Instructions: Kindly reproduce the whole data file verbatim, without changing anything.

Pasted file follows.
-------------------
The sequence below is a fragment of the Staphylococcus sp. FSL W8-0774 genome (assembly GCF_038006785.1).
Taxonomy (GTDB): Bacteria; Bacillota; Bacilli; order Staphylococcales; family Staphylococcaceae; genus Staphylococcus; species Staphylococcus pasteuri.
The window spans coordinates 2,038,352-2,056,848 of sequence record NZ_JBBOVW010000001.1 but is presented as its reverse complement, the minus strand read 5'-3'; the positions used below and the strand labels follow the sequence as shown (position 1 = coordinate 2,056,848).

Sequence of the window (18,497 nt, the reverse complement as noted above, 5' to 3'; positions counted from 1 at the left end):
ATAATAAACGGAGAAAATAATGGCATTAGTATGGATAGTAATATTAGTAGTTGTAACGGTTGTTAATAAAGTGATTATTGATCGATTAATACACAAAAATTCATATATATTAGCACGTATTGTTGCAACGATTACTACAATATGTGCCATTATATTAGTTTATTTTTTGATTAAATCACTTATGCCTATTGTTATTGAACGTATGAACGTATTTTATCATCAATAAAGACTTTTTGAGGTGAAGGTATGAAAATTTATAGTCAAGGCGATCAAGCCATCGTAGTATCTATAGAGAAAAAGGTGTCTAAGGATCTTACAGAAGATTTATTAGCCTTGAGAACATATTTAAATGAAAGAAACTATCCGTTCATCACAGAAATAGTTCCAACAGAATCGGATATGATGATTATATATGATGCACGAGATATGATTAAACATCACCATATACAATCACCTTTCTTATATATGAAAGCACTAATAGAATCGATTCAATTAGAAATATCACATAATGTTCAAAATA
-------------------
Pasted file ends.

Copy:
The sequence below is a fragment of the Staphylococcus sp. FSL W8-0774 genome (assembly GCF_038006785.1).
Taxonomy (GTDB): Bacteria; Bacillota; Bacilli; order Staphylococcales; family Staphylococcaceae; genus Staphylococcus; species Staphylococcus pasteuri.
The window spans coordinates 2,038,352-2,056,848 of sequence record NZ_JBBOVW010000001.1 but is presented as its reverse complement, the minus strand read 5'-3'; the positions used below and the strand labels follow the sequence as shown (position 1 = coordinate 2,056,848).

Sequence of the window (18,497 nt, the reverse complement as noted above, 5' to 3'; positions counted from 1 at the left end):
ATAATAAACGGAGAAAATAATGGCATTAGTATGGATAGTAATATTAGTAGTTGTAACGGTTGTTAATAAAGTGATTATTGATCGATTAATACACAAAAATTCATATATATTAGCACGTATTGTTGCAACGATTACTACAATATGTGCCATTATATTAGTTTATTTTTTGATTAAATCACTTATGCCTATTGTTATTGAACGTATGAACGTATTTTATCATCAATAAAGACTTTTTGAGGTGAAGGTATGAAAATTTATAGTCAAGGCGATCAAGCCATCGTAGTATCTATAGAGAAAAAGGTGTCTAAGGATCTTACAGAAGATTTATTAGCCTTGAGAACATATTTAAATGAAAGAAACTATCCGTTCATCACAGAAATAGTTCCAACAGAATCGGATATGATGATTATATATGATGCACGAGATATGATTAAACATCACCATATACAATCACCTTTCTTATATATGAAAGCACTAATAGAATCGATTCAATTAGAAATATCACATAATGTTCAAAATA